Meri Marzi aims to ensure sensitised, non-discriminatory health workers for the needs of female sex workers in the Suraksha Clinics under the UPSACS (Uttar Pradesh State AIDS Control Society) program by creating more dialogues and garnering public support for the cause of sex workers’ menstrual rights. The campaign will also ensure interventions with sex workers to clear misconceptions around overall hygiene management to ensure that results flow both ways.

Read more about her campaign.

MH Fellow Sabna comes with significant experience working with a range of development issues. A co-founder of Project Sakhi Saheli, which aims to combat period poverty and break menstrual taboos, Sabna has, in the past, worked on the issue of menstruation in urban slums of Delhi with women and adolescent girls. She and her team also released MenstraBook, with menstrastories and organised Menstra Tlk in the Delhi School of Social Work to create more conversations on menstruation.

With YKA MHM Fellow Vineet, Sabna launched Menstratalk, a campaign that aims to put an end to period poverty and smash menstrual taboos in society. As a start, the campaign aims to begin conversations on menstrual health with five hundred adolescents and youth in Delhi through offline platforms, and through this community mobilise support to create Period Friendly Institutions out of educational institutes in the city.

Read more about her campaign. 

A student from Delhi School of Social work, Vineet is a part of Project Sakhi Saheli, an initiative by the students of Delhi school of Social Work to create awareness on Menstrual Health and combat Period Poverty. Along with MHM Action Fellow Sabna, Vineet launched Menstratalk, a campaign that aims to put an end to period poverty and smash menstrual taboos in society.

As a start, the campaign aims to begin conversations on menstrual health with five hundred adolescents and youth in Delhi through offline platforms, and through this community mobilise support to create Period Friendly Institutions out of educational institutes in the city.

Find out more about the campaign here.

A native of Bhagalpur district – Bihar, Shalini Jha believes in equal rights for all genders and wants to work for a gender-equal and just society. In the past she’s had a year-long association as a community leader with Haiyya: Organise for Action’s Health Over Stigma campaign. She’s pursuing a Master’s in Literature with Ambedkar University, Delhi and as an MHM Fellow with YKA, recently launched ‘Project अल्हड़ (Alharh)’.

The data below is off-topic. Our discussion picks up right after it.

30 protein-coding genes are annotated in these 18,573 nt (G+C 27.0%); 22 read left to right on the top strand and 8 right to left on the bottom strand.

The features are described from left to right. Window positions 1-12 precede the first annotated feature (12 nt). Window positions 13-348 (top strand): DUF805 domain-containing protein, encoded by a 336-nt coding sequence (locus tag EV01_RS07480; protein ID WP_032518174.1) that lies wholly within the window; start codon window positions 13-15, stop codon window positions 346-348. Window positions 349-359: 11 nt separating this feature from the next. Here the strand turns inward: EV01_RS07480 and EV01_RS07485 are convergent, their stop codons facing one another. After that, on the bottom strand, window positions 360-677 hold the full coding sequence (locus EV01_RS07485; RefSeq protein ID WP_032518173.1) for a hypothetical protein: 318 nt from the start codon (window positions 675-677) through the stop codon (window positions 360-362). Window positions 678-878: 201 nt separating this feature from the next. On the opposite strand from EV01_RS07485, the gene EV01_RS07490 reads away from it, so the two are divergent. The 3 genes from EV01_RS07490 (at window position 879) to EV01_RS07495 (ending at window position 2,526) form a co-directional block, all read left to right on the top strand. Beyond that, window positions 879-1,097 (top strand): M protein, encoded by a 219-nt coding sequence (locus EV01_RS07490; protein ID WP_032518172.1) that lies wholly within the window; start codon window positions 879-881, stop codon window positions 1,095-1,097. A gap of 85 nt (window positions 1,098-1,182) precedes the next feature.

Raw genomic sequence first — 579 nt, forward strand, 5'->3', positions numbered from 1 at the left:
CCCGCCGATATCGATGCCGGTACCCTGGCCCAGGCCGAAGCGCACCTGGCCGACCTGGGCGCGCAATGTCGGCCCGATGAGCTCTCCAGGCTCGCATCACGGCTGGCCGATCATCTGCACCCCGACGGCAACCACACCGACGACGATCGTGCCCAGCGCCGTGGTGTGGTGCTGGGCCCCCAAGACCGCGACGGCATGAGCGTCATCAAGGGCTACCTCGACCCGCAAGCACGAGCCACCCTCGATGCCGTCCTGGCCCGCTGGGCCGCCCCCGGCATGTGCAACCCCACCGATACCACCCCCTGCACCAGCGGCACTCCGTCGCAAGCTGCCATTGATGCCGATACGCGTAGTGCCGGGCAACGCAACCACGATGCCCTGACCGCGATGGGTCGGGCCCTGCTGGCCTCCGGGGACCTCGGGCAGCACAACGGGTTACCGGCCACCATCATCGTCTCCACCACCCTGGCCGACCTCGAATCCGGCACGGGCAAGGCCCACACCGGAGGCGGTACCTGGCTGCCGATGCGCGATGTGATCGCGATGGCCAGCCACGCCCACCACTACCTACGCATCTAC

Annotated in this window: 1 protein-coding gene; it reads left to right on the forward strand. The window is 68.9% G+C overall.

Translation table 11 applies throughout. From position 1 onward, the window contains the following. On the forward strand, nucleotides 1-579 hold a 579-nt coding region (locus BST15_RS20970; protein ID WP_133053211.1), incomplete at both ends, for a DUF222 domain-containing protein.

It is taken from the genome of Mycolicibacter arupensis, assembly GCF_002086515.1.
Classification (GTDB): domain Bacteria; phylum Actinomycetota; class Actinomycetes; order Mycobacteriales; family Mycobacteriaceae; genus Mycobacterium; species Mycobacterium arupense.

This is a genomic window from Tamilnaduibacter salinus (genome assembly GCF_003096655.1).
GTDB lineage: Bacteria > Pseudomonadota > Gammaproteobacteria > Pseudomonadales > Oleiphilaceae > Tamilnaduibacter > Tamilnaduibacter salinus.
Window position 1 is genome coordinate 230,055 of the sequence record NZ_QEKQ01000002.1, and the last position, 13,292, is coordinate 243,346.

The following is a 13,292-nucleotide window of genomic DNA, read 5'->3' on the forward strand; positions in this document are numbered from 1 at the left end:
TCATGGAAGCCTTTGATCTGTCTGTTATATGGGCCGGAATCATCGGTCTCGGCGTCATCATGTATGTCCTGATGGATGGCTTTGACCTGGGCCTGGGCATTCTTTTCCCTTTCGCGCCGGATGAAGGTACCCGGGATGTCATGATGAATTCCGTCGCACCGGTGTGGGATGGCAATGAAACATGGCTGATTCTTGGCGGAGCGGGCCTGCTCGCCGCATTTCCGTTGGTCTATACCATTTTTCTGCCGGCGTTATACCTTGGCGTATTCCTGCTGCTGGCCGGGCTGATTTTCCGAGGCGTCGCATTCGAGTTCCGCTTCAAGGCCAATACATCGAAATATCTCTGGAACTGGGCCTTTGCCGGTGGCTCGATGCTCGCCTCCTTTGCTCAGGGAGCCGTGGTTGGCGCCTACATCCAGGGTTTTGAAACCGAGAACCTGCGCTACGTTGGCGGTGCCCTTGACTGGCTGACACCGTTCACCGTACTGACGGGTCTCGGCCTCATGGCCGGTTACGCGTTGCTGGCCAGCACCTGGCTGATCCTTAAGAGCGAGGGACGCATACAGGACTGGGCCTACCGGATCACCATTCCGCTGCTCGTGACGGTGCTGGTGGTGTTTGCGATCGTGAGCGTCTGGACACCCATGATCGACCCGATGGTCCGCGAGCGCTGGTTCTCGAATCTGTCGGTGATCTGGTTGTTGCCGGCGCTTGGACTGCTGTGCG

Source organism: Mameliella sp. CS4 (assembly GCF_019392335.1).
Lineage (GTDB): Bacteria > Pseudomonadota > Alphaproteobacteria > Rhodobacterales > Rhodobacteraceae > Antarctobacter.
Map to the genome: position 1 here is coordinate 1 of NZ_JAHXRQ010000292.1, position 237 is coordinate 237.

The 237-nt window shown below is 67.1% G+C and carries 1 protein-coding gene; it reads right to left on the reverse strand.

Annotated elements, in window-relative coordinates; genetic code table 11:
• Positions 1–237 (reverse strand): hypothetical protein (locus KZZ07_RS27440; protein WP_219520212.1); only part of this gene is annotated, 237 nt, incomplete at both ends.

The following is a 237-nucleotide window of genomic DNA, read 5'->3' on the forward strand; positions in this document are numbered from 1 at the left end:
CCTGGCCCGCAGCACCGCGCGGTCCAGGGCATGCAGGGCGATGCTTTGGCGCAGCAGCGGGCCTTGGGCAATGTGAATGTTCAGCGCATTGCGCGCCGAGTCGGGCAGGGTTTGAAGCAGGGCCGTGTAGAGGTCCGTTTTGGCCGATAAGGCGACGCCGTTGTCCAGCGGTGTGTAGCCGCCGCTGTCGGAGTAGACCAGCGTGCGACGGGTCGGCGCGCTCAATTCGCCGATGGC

She says, “Bihar is ranked the lowest in India’s SDG Index 2019 for India. Hygienic and comfortable menstruation is a basic human right and sustainable development cannot be ensured if menstruators are deprived of their basic rights.” Project अल्हड़ (Alharh) aims to create a robust sensitised community in Bhagalpur to collectively spread awareness, break the taboo, debunk myths and initiate fearless conversations around menstruation. The campaign aims to reach at least 6000 adolescent girls from government and private schools in Baghalpur district in 2020.

Read more about the campaign here.

A psychologist and co-founder of a mental health NGO called Customize Cognition, Ritika forayed into the space of menstrual health and hygiene, sexual and reproductive healthcare and rights and gender equality as an MHM Fellow with YKA. She says, “The experience of working on MHM/SRHR and gender equality has been an enriching and eye-opening experience. I have learned what’s beneath the surface of the issue, be it awareness, lack of resources or disregard for trans men, who also menstruate.”